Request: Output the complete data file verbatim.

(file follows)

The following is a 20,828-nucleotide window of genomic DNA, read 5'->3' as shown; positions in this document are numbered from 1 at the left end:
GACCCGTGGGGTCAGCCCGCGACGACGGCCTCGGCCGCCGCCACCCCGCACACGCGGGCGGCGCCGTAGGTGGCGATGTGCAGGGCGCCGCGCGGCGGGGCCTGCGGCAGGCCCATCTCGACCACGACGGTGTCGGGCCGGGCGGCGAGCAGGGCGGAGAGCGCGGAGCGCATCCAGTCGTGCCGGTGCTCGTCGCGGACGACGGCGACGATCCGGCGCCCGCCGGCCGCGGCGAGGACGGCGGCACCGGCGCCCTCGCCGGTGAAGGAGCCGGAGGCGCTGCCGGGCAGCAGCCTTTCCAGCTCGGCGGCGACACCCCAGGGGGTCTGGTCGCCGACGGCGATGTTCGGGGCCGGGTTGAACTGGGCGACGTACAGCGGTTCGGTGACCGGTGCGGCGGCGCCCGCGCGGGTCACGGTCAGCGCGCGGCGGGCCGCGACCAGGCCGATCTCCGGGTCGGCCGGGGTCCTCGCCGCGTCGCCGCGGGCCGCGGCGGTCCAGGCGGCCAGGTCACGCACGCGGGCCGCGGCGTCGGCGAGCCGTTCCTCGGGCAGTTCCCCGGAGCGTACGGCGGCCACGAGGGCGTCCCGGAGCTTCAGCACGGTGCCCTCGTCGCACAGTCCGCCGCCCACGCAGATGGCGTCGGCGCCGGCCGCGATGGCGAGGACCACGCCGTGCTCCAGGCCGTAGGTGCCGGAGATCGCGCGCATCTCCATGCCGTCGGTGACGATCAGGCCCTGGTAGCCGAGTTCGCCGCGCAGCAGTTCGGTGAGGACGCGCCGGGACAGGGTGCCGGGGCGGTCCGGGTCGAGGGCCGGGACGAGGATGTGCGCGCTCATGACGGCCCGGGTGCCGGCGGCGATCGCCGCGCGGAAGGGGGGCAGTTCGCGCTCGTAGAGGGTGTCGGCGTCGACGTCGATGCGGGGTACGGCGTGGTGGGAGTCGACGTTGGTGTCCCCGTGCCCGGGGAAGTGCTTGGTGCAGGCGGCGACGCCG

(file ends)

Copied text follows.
The following is a 20,828-nucleotide window of genomic DNA, read 5'->3' as shown; positions in this document are numbered from 1 at the left end:
GACCCGTGGGGTCAGCCCGCGACGACGGCCTCGGCCGCCGCCACCCCGCACACGCGGGCGGCGCCGTAGGTGGCGATGTGCAGGGCGCCGCGCGGCGGGGCCTGCGGCAGGCCCATCTCGACCACGACGGTGTCGGGCCGGGCGGCGAGCAGGGCGGAGAGCGCGGAGCGCATCCAGTCGTGCCGGTGCTCGTCGCGGACGACGGCGACGATCCGGCGCCCGCCGGCCGCGGCGAGGACGGCGGCACCGGCGCCCTCGCCGGTGAAGGAGCCGGAGGCGCTGCCGGGCAGCAGCCTTTCCAGCTCGGCGGCGACACCCCAGGGGGTCTGGTCGCCGACGGCGATGTTCGGGGCCGGGTTGAACTGGGCGACGTACAGCGGTTCGGTGACCGGTGCGGCGGCGCCCGCGCGGGTCACGGTCAGCGCGCGGCGGGCCGCGACCAGGCCGATCTCCGGGTCGGCCGGGGTCCTCGCCGCGTCGCCGCGGGCCGCGGCGGTCCAGGCGGCCAGGTCACGCACGCGGGCCGCGGCGTCGGCGAGCCGTTCCTCGGGCAGTTCCCCGGAGCGTACGGCGGCCACGAGGGCGTCCCGGAGCTTCAGCACGGTGCCCTCGTCGCACAGTCCGCCGCCCACGCAGATGGCGTCGGCGCCGGCCGCGATGGCGAGGACCACGCCGTGCTCCAGGCCGTAGGTGCCGGAGATCGCGCGCATCTCCATGCCGTCGGTGACGATCAGGCCCTGGTAGCCGAGTTCGCCGCGCAGCAGTTCGGTGAGGACGCGCCGGGACAGGGTGCCGGGGCGGTCCGGGTCGAGGGCCGGGACGAGGATGTGCGCGCTCATGACGGCCCGGGTGCCGGCGGCGATCGCCGCGCGGAAGGGGGGCAGTTCGCGCTCGTAGAGGGTGTCGGCGTCGACGTCGATGCGGGGTACGGCGTGGTGGGAGTCGACGTTGGTGTCCCCGTGCCCGGGGAAGTGCTTGGTGCAGGCGGCGACGCCG